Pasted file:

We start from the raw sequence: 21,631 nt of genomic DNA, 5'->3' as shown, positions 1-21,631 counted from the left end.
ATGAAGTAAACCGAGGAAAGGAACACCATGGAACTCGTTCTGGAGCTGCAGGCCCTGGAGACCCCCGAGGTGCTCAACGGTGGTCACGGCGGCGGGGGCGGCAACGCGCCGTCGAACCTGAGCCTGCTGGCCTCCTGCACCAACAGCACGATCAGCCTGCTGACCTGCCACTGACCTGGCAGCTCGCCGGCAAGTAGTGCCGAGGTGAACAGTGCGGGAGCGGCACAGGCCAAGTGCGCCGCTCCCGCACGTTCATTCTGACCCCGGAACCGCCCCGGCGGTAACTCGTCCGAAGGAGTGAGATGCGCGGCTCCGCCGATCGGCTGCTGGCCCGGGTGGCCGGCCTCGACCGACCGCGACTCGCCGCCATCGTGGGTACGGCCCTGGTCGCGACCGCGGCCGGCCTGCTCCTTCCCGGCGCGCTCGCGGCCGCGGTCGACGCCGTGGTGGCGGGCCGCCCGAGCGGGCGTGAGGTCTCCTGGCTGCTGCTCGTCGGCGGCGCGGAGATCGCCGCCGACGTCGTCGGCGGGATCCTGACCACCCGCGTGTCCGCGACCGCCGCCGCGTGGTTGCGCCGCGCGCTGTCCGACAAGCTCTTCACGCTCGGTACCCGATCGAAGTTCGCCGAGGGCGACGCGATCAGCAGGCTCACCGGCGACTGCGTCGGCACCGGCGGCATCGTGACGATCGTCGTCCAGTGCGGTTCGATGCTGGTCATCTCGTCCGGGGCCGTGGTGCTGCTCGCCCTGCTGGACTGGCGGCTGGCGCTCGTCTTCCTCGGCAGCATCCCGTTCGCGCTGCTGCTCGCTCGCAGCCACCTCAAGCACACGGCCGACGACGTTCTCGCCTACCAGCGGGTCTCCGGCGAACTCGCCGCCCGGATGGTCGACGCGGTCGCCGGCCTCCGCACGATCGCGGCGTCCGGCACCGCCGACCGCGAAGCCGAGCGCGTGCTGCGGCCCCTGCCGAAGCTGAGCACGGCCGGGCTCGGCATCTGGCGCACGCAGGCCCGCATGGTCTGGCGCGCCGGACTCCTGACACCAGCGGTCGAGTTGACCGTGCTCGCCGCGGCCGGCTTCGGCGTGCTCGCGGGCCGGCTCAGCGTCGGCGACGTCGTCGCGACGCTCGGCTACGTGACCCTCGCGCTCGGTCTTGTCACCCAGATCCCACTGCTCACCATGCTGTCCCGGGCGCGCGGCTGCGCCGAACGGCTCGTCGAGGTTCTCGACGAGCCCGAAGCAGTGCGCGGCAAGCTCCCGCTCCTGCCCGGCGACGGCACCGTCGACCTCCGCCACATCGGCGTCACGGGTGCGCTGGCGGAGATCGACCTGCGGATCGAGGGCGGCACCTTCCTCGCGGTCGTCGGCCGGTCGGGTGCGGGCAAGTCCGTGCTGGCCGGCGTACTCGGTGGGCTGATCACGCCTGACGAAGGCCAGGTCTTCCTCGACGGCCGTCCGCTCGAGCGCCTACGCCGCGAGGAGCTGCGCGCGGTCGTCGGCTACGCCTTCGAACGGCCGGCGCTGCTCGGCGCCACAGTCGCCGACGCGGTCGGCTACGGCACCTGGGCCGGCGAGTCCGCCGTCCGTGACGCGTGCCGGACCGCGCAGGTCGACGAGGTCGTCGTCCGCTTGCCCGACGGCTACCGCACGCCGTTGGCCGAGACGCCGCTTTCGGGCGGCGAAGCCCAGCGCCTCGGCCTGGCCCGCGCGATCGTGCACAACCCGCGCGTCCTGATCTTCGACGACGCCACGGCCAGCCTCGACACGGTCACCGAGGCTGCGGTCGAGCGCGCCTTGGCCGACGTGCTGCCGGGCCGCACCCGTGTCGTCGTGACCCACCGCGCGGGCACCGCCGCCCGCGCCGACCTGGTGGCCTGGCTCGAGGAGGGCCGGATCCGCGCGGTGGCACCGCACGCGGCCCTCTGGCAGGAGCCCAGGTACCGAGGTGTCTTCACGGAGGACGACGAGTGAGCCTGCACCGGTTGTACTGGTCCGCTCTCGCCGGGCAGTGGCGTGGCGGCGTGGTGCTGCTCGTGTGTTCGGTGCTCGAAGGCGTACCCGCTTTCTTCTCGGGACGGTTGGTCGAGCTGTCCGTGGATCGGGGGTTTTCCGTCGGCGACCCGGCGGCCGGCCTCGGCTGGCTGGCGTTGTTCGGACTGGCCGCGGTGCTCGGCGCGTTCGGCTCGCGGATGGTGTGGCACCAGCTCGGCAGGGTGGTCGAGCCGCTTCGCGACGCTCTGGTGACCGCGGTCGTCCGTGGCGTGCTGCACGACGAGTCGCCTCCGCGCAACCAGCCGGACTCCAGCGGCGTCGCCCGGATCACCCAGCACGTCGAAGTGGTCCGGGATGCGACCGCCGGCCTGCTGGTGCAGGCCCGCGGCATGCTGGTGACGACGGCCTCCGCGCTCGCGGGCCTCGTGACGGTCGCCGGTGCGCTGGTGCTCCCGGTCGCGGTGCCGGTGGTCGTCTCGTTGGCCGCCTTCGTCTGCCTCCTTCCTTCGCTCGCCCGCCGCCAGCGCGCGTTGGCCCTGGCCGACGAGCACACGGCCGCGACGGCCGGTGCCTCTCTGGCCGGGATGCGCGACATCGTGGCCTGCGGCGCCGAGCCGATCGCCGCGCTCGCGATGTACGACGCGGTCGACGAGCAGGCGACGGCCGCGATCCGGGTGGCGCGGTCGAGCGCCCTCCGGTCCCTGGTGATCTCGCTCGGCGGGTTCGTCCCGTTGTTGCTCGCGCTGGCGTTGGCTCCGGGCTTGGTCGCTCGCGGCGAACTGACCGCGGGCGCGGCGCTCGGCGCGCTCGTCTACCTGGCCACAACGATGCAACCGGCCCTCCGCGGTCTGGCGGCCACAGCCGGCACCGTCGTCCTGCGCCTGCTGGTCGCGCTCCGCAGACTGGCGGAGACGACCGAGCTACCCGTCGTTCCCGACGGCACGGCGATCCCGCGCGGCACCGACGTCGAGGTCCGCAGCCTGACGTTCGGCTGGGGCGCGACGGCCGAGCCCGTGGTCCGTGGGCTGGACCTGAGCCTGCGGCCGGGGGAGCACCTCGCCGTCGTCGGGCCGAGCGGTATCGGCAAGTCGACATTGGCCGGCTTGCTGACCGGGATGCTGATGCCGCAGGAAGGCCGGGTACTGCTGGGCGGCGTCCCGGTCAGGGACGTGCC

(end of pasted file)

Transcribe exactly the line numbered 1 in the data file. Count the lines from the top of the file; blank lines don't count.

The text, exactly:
We start from the raw sequence: 21,631 nt of genomic DNA, 5'->3' as shown, positions 1-21,631 counted from the left end.